Toronto Stage

‘Vivid, intelligent and complex characters.’ That’s how Shaw Festival actor Julia Course describes all three roles you’ll find her in throughout 2015’s spectacular summer line-up.

Now in her 6th season in Niagara-on-the-Lake, she suits up to play multiple parts in You Never Can Tell (until Oct. 25 at the Royal George Theatre) and Top Girls (until Sept. 12 at the Court House Theatre).

Not only does she get a thrill breathing life into characters, she’s finds deep gratification in listening for audience laughter, gasps and sometimes even a dead silence when the moment calls for such.

Julia Course is well aware of the essentials in creating memorable theatre. From the classics to the contemporaries, this gal is what performance pleasure is all about.

 

I N T E R V I EW

 

What fascinates you most about the acting craft?
Every show, every cast, every character is so radically different. And because every experience is so different I think it encourages a new process in me; to solve the puzzle in a new fashion.

Similarly, every night the show shifts slightly, nothing is exactly the same—and then the show is gone. I love that ephemeral quality.

Is acting a craft that anyone can succeed at with training or are there natural traits one must possess to excel in this discipline?
I think there’s probably a natural impulse to tell a story.

I met my best friend during our undergrad in an acting class. She pursued journalism, and now she makes documentaries. She works in a different medium, but she’s still a storyteller.

Marlon Brando once stated that acting is the expression of a “neurotic impulse.” Do you believe this is true?
For me, it’s closer to an expression of curiosity. A curiosity about the person I’m playing, the world they live in, their relationships to other people and to themselves—how and why and what motivates a character.

Which I think is an extension to a curiosity about people in general; what it is to be human, to struggle.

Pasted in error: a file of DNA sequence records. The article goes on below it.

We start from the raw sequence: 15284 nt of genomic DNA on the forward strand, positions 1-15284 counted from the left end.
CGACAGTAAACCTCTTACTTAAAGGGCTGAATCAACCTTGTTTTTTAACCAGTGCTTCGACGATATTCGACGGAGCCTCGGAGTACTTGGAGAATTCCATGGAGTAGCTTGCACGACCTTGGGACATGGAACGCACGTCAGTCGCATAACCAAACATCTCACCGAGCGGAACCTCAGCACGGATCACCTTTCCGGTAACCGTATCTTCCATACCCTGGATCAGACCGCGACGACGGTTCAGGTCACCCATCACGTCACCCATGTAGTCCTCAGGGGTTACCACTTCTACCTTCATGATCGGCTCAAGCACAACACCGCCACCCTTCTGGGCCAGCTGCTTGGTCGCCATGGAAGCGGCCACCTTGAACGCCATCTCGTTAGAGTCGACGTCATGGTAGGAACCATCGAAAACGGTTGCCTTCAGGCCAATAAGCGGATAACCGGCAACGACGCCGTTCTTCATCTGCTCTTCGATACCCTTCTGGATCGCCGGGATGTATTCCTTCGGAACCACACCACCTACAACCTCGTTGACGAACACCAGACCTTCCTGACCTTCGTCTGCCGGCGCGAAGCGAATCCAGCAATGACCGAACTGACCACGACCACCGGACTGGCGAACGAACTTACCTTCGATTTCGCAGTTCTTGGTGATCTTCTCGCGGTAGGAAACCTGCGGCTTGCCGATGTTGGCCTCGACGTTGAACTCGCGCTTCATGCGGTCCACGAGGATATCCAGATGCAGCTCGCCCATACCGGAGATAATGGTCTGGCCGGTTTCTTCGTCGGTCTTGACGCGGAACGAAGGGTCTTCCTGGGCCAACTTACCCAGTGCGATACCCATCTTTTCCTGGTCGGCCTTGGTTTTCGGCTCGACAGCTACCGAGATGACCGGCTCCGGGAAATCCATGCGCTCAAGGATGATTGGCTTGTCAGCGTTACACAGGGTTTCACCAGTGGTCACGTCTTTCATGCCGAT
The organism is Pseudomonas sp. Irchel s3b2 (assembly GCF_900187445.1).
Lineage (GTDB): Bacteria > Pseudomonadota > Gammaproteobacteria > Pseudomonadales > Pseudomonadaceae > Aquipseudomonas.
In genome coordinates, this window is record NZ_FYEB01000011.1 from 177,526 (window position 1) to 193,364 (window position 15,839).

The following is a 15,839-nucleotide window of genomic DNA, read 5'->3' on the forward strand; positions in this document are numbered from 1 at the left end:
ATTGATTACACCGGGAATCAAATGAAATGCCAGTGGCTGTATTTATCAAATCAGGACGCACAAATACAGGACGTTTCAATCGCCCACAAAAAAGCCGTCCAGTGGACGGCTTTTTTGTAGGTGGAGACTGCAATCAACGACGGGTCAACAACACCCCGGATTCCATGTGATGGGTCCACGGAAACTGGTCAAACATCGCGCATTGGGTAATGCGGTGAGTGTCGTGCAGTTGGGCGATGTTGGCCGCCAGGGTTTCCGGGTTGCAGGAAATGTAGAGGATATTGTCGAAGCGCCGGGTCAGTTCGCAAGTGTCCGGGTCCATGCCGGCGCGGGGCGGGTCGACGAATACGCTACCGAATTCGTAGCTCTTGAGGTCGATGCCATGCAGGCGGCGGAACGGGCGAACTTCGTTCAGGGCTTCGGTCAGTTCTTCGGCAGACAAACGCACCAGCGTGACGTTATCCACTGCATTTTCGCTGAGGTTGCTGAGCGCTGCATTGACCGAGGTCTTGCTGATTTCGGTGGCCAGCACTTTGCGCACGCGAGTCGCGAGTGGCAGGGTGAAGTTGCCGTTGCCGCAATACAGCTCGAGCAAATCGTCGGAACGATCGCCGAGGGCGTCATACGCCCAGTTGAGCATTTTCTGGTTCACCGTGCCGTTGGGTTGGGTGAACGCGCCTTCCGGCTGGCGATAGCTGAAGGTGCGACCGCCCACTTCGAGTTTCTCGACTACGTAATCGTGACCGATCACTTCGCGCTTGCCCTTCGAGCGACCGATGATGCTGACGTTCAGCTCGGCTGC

Who is more important to the production, the actor or director?
Historically speaking that’s a pretty interesting question!

As for 2015, (actor and director aside) I think we sometimes forget the sheer number of people involved in the making and running of a production—the writer(s), designers, stage managers, artistic directors, dressers, running crew, building crew, front of house, etc, etc—all these people are absolutely necessary to the production.

It really is a collaborative process, and in that sense I don’t think one can be more important than another. We need everyone working together as a team. That’s partly what makes theatre so special.

When you flip through a script searching for a character that you may audition for, what criteria catches your eye?
I find myself really wanting to play a character when I fall in love with their words—their struggle, what they have to say to the other people in the play.

I take notice when I really want to learn their words and make them a part of me. I think I’m also drawn to characters that will teach me something about vulnerability and bravery.

Tell me about a role that you played where something went horribly/laugably wrong on stage.
At theatre school I was responsible for lowering a noose during a blackout, but one night it got caught in some piping and didn’t lower properly. During the blackout, an actress would get harnessed to the noose so that it looked like she had hung herself.

It was really a heart wrenching moment in the play. When the lights came up on opening night she was just standing on top of a table with her head lowered.

I was devastated, I felt like I had ruined the show. Later an audience member told me they just thought it was a cool post-modern choice.

Name one stage actor that tops your list of all-time favourites.
Too many to name!

What do you think the secret is to longevity in this business?
Ha! I have no idea, please someone tell me if there is a secret out there that I don’t know about.

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